Paula Hawkins’ novel, The Girl on the Train, has sold 15 million copies around the world, largely due to its irresistible concept. Its heroine, Rachel, is a miserable, alcoholic divorcee who gazes at the same house twice every day when she commutes by train between London and suburbia. She likes to imagine that the man and woman she sees in that house have an idyllic marriage, just as she used to do when she lived nearby, before her inability to get pregnant drove her away from her husband and towards the bottle. But her illusions about this seemingly perfect couple are shattered when she spots the woman, Megan, kissing another man. The next day Megan vanishes, and Rachel fears that she might have been involved. The problem is, she was so drunk on the night of the disappearance, she can’t remember what she did, or how she ended up so badly cut and bruised.

It’s a gripping Rear-Window-on-wheels premise, but it’s surprising how little the novel makes of it. Rachel doesn’t do much detective work herself: she mopes around for three hundred pages until her memories conveniently return, and then she mopes around for a hundred pages after that. What worse is that nothing is at stake for her, given that she is already at rock bottom, nor is she in any danger. That is, she isn’t in any danger until she stupidly throws herself in harm’s way, because the book wouldn’t have had a climax otherwise. If that weren’t irritating enough, she isn’t a girl - she’s in her thirties - and the fact that she sometimes travels by train turns out to be barely relevant. “The Woman with no Brain” would have been a more appropriate title.

‘The Woman with no Brain’ would have been a more appropriate title

Still, the shortcomings of the book aren’t necessarily a bad thing, as far as a film version is concerned. David Fincher struggled with two “Girl” adaptations - The Girl with the Dragon Tattoo and Gone Girl - because there was too much in the novels for him to cram into two hours. The Girl on the Train, on the other hand, is so hollow that there is plenty of space for a film-maker to fill with interesting detail. That hasn’t happened. Directed by Tate Taylor (The Help) and written by Erin Cressida Wilson (Secretary), the dreary, fragmentary adaptation takes everything that was wrong with Hawkins’ book and makes it worse. If you’ve read the novel, you’ll be annoyed by the changes, and if you haven’t read it you’ll wonder how it ever became a bestseller in the first place.

On the wrong track

A few of those changes have clear commercial reasons. The action, such as it is, has been shifted from London’s suburbs to New York’s, the houses have become bigger and more enviable, and the heroine - who is repeatedly described in the book as being overweight and unattractive - is played by Emily Blunt, who hardly fits either description, even with the smudged eyeliner which the film uses to signify that she is a gin-swigging wreck.

A few other changes are simply baffling: why, for instance, does Megan’s therapist (Edgar Ramirez) have a Balkan name as he does in the novel, when he is Hispanic onscreen? And why has Rachel been turned into an accomplished artist when her drawings have no bearing on the story? And there are other changes which aren’t just baffling, but perverse. They seem designed to make the film less cinematic, not more.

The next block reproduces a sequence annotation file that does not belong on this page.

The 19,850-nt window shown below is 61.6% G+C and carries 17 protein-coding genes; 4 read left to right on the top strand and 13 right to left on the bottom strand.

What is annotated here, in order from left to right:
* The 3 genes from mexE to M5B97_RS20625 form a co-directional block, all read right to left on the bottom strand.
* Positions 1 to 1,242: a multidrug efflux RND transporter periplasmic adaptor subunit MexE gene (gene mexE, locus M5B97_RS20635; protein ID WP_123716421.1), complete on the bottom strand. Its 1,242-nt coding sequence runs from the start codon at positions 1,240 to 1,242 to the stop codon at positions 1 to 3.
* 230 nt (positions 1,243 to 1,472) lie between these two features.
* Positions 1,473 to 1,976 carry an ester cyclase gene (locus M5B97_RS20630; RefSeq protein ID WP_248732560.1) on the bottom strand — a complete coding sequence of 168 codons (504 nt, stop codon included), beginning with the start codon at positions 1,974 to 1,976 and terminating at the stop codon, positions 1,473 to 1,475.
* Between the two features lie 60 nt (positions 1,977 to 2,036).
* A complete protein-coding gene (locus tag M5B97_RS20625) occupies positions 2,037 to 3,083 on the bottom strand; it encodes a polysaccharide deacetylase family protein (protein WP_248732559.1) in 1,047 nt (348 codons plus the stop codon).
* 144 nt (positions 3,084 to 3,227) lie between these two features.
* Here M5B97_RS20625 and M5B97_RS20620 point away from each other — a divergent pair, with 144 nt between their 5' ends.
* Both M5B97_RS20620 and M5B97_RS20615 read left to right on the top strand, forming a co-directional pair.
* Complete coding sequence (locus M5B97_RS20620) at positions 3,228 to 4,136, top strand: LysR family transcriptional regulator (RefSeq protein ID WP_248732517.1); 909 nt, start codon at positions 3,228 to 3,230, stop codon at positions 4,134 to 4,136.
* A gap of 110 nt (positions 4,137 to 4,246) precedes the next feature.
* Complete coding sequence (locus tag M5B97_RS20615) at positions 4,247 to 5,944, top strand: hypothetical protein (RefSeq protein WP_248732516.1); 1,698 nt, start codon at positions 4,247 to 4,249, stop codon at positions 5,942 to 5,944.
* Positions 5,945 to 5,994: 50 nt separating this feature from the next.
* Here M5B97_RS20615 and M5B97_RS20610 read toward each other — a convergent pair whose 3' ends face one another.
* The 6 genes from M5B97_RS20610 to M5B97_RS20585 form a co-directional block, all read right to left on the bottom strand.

For a start, the film breaks the show-don’t-tell rule of cinema several times per minute. When we first see Rachel, she explains who she is and how she feels in ponderous voiceover. Then when she sees Megan (Hayley Bennett) smooching with someone who isn’t her husband, the film-makers don’t trust Blunt’s acting to convey her reaction, so they have her saying, “Who is that man? What is she doing?”

And it’s not just Rachel. While the vast majority of the novel is narrated by her, the film divides its running time more evenly between Rachel, Megan, and Anna (Rebecca Ferguson), the woman who is now married to Rachel’s ex-husband Tom (Justin Theroux) – and they all keep spelling out what’s on their minds. They are either talking to themselves in voiceover, or talking to their babies, or talking to their therapist, or talking to a police detective (Allison Janney) who investigates the case without actually doing anything.

It’s less like watching a propulsive mystery film than listening to a radio play while looking at pictures of sad people

Moments that should have been dramatic turning points, such as when Rachel steels herself to contact Megan’s brawny husband (Luke Evans), are missed out altogether, apparently because the film-makers were so keen to get back to the three women pontificating about their lives and their memories while tears roll down their cheeks. Sitting through The Girl on the Train is less like watching a propulsive mystery film than listening to a radio play while looking at pictures of sad people.

The endless cutting between different narrators with different perspectives also means that, instead of picking up speed, this particular train chugs back and forth along the same stretch of track, stopping at every station along the way. There are flashbacks, and flashbacks within flashbacks, but we never seem to be getting any closer to the destination, that is, finding out what happened to Megan.

What’s frustrating is that if you stare at The Girl on the Train hard enough, you can just about make out what the writer and director were trying to do. Rather than contenting themselves with anything as lowly as entertaining an audience, they were attempting to fashion an intricately patterned mosaic that drew parallels between the three central women, and which commented on cycles of abuse and denial. It was a noble aim, sort of, but Hawkins’ trashy material would have been better suited to a lurid 1990s erotic thriller. That, at least, might have been fun. As it is, The Girl on the Train has ideas above its station.


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